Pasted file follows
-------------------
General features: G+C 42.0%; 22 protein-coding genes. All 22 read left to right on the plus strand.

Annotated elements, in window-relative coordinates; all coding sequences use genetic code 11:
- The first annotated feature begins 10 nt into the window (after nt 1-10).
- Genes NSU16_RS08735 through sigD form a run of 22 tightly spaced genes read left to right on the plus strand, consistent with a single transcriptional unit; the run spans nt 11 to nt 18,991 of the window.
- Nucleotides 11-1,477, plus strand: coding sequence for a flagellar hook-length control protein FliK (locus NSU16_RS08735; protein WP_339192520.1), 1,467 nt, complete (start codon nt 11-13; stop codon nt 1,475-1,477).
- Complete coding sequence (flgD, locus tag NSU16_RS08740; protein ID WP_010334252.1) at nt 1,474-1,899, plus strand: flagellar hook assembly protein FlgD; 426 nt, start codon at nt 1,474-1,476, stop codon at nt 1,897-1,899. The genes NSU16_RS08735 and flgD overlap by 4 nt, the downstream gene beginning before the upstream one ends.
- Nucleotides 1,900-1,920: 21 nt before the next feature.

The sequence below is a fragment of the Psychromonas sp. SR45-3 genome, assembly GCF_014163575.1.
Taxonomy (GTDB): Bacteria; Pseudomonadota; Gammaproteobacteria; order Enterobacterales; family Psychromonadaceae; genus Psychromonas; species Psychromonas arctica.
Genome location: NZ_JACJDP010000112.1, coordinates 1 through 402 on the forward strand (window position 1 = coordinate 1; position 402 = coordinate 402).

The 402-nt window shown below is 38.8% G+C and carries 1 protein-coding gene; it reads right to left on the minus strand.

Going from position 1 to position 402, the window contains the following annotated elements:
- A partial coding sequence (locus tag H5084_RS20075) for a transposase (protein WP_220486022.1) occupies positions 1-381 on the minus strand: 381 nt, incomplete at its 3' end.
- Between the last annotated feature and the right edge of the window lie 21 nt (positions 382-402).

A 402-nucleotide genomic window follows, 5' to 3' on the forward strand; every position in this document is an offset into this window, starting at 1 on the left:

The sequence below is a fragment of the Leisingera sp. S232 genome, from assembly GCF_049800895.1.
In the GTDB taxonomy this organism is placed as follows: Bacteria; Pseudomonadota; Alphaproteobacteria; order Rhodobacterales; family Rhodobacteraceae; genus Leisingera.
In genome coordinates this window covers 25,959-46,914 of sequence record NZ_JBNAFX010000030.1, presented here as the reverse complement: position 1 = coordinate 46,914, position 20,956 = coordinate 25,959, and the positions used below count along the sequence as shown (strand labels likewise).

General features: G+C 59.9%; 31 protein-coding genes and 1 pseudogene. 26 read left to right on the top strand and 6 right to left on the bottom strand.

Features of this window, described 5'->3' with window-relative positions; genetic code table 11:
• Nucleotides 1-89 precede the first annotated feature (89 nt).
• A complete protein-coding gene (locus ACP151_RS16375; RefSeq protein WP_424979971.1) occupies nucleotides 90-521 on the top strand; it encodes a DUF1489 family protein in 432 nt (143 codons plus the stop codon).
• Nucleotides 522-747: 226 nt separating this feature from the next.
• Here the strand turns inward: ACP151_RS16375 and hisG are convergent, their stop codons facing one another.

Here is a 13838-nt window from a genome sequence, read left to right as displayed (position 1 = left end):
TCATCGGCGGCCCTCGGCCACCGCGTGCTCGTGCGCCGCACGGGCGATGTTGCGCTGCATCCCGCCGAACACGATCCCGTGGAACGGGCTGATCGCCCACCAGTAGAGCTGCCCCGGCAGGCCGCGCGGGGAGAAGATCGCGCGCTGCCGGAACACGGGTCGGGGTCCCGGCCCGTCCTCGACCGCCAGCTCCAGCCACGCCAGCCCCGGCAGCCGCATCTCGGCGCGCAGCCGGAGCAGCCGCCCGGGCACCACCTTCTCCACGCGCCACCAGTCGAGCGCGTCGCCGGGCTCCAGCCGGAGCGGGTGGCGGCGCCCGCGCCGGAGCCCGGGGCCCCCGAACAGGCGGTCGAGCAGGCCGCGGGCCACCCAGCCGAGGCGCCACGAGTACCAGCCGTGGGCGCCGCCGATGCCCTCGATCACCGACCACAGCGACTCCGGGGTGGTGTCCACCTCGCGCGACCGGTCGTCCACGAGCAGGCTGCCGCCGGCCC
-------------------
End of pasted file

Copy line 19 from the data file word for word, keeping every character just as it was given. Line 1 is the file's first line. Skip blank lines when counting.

General features: G+C 59.9%; 31 protein-coding genes and 1 pseudogene. 26 read left to right on the top strand and 6 right to left on the bottom strand.